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Predicting the distribution of Phortica variegata and potential for Thelazia callipaeda transmission in Europe and the United Kingdom

Overview of attention for article published in Parasites & Vectors, April 2018
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  • In the top 25% of all research outputs scored by Altmetric
  • Good Attention Score compared to outputs of the same age (78th percentile)

Mentioned by

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8 tweeters
wikipedia
1 Wikipedia page

Citations

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26 Dimensions

Readers on

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26 Mendeley
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Title
Predicting the distribution of Phortica variegata and potential for Thelazia callipaeda transmission in Europe and the United Kingdom
Published in
Parasites & Vectors, April 2018
DOI 10.1186/s13071-018-2842-4
Pubmed ID
Authors

Jennifer Palfreyman, John Graham-Brown, Cyril Caminade, Paul Gilmore, Domenico Otranto, Diana J. L. Williams

Abstract

Male fruitflies Phortica variegata (Drosophilidae, Steganinae) are the intermediate host of the zoonotic nematode Thelazia callipaeda (Spirurida, Thelaziidae). More than 10 years ago, when T. callipaeda was confined to remote regions of southern Italy, ecological niche models were used to predict the potential distribution of P. variegata across Europe and the likely risk of the nematode spreading through infected dogs travelling to/from endemic regions. As predicted, over the last 10 years T. callipaeda has spread rapidly across Europe. Recently, we identified the potential for its introduction to the UK through infected dogs travelling to/from endemic regions of mainland Europe. Here updated information is used to re-evaluate the model-predicted European, and specifically, UK distribution to determine the likelihood of T. callipaeda becoming established. Additionally, the UK distribution of P. variegata was further investigated through snapshot fly trapping at model-predicted locations. Ecological niche modelling using Genetic Algorithm for Rule-set Prediction (GARP) analysis suggests a European range similar to that described previously, with some indication of potential spread further eastward. Finer scale UK mapping suggested that P. variegata presence was limited mostly to southern England, but highlighted regions where P. variegata has not been documented previously. The arbitrary fly trapping identified activity of P. variegata at two locations where the species has been found previously late in the season. No specimens were collected at model-predicted locations, although habitat suitable for the species was identified. GARP-model prediction of P. variegata distribution suggests presence of suitable conditions in previously undocumented regions of the UK and Europe and highlight the possibility for further spread of T. callipaeda across Europe, including the UK. Further work to validate the P. variegata UK model with field data will help improve its accuracy in predicting suitable areas, whilst surveillance of sylvatic definitive host species in such locations is advised to monitor for evidence of autochthonous T. callipaeda transmission.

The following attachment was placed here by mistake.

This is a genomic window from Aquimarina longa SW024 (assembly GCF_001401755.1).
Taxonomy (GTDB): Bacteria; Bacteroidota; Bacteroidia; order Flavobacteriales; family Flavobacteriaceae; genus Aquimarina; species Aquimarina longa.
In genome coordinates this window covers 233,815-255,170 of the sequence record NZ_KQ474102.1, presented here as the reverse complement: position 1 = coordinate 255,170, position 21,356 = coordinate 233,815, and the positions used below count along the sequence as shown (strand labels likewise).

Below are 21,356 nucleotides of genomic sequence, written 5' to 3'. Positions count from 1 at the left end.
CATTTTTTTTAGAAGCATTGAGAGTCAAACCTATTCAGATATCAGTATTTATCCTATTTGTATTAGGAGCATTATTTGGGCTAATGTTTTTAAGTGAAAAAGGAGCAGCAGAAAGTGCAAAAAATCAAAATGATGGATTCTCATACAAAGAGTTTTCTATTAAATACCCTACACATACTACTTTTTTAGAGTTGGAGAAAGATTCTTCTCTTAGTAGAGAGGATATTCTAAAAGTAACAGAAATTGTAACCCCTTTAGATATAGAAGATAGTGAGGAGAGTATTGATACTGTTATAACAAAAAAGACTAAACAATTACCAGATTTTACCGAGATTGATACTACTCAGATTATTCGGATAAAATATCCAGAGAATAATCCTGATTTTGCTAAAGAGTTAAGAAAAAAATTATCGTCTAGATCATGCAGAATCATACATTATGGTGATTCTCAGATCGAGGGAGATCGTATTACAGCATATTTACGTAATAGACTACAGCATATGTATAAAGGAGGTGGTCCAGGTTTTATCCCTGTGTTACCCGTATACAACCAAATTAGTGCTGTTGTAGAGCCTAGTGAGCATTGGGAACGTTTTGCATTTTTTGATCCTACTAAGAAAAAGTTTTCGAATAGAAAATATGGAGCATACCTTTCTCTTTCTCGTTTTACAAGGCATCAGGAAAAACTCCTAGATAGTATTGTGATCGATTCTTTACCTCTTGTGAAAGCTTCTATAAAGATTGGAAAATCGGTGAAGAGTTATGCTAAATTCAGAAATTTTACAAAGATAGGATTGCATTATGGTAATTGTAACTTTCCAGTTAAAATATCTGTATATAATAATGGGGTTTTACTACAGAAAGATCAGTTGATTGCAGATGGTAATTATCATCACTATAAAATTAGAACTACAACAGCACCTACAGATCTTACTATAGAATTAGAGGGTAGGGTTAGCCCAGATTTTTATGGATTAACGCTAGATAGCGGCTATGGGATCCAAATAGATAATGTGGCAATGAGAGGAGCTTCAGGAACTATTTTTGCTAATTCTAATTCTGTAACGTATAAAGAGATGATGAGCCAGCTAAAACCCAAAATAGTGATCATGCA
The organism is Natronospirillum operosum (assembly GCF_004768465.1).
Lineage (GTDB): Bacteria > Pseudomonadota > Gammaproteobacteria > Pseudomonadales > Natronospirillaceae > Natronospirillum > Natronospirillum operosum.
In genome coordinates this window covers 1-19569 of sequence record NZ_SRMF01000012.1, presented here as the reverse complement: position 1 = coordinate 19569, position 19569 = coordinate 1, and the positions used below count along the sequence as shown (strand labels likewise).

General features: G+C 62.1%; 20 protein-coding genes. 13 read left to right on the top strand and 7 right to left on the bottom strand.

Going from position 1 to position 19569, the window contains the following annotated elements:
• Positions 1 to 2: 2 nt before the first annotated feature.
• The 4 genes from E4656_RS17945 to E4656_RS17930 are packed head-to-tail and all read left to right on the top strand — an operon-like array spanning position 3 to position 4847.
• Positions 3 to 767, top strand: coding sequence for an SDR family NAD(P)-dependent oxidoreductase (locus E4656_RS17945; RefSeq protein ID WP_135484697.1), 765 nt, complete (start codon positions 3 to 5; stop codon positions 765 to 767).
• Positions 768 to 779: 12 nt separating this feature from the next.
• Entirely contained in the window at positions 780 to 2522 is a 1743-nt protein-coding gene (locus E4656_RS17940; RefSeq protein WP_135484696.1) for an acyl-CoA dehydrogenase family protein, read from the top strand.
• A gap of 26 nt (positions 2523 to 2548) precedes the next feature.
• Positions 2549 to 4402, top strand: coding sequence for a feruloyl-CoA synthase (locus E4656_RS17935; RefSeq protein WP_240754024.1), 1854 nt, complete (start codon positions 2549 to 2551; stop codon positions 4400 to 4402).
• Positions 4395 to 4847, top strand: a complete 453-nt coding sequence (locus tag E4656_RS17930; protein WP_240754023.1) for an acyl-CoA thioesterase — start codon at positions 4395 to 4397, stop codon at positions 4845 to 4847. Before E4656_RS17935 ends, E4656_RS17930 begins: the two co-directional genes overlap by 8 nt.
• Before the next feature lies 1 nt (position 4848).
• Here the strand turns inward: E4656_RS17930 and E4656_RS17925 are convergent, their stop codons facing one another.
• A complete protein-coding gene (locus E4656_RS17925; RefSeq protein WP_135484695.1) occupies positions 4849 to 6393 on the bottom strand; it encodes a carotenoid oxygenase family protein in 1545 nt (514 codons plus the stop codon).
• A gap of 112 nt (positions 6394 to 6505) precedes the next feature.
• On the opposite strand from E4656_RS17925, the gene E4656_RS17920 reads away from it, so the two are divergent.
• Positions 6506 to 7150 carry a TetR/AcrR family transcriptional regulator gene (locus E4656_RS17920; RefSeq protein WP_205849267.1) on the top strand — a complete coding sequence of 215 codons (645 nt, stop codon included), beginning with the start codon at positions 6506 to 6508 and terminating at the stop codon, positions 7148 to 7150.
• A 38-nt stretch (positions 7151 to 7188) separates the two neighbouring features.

Twitter Demographics

The data shown below were collected from the profiles of 8 tweeters who shared this research output. Click here to find out more about how the information was compiled.

Mendeley readers

The data shown below were compiled from readership statistics for 26 Mendeley readers of this research output. Click here to see the associated Mendeley record.

Geographical breakdown

Country Count As %
Unknown 26 100%

Demographic breakdown

Readers by professional status Count As %
Student > Master 4 15%
Student > Bachelor 3 12%
Researcher 3 12%
Student > Ph. D. Student 2 8%
Other 2 8%
Other 2 8%
Unknown 10 38%
Readers by discipline Count As %
Veterinary Science and Veterinary Medicine 4 15%
Agricultural and Biological Sciences 4 15%
Medicine and Dentistry 2 8%
Immunology and Microbiology 2 8%
Business, Management and Accounting 1 4%
Other 2 8%
Unknown 11 42%

Attention Score in Context

This research output has an Altmetric Attention Score of 9. This is our high-level measure of the quality and quantity of online attention that it has received. This Attention Score, as well as the ranking and number of research outputs shown below, was calculated when the research output was last mentioned on 02 June 2021.
All research outputs
#3,364,438
of 21,941,598 outputs
Outputs from Parasites & Vectors
#691
of 5,294 outputs
Outputs of similar age
#63,760
of 298,741 outputs
Outputs of similar age from Parasites & Vectors
#1
of 1 outputs
Altmetric has tracked 21,941,598 research outputs across all sources so far. Compared to these this one has done well and is in the 84th percentile: it's in the top 25% of all research outputs ever tracked by Altmetric.
So far Altmetric has tracked 5,294 research outputs from this source. They typically receive a little more attention than average, with a mean Attention Score of 5.4. This one has done well, scoring higher than 86% of its peers.
Older research outputs will score higher simply because they've had more time to accumulate mentions. To account for age we can compare this Altmetric Attention Score to the 298,741 tracked outputs that were published within six weeks on either side of this one in any source. This one has done well, scoring higher than 78% of its contemporaries.
We're also able to compare this research output to 1 others from the same source and published within six weeks on either side of this one. This one has scored higher than all of them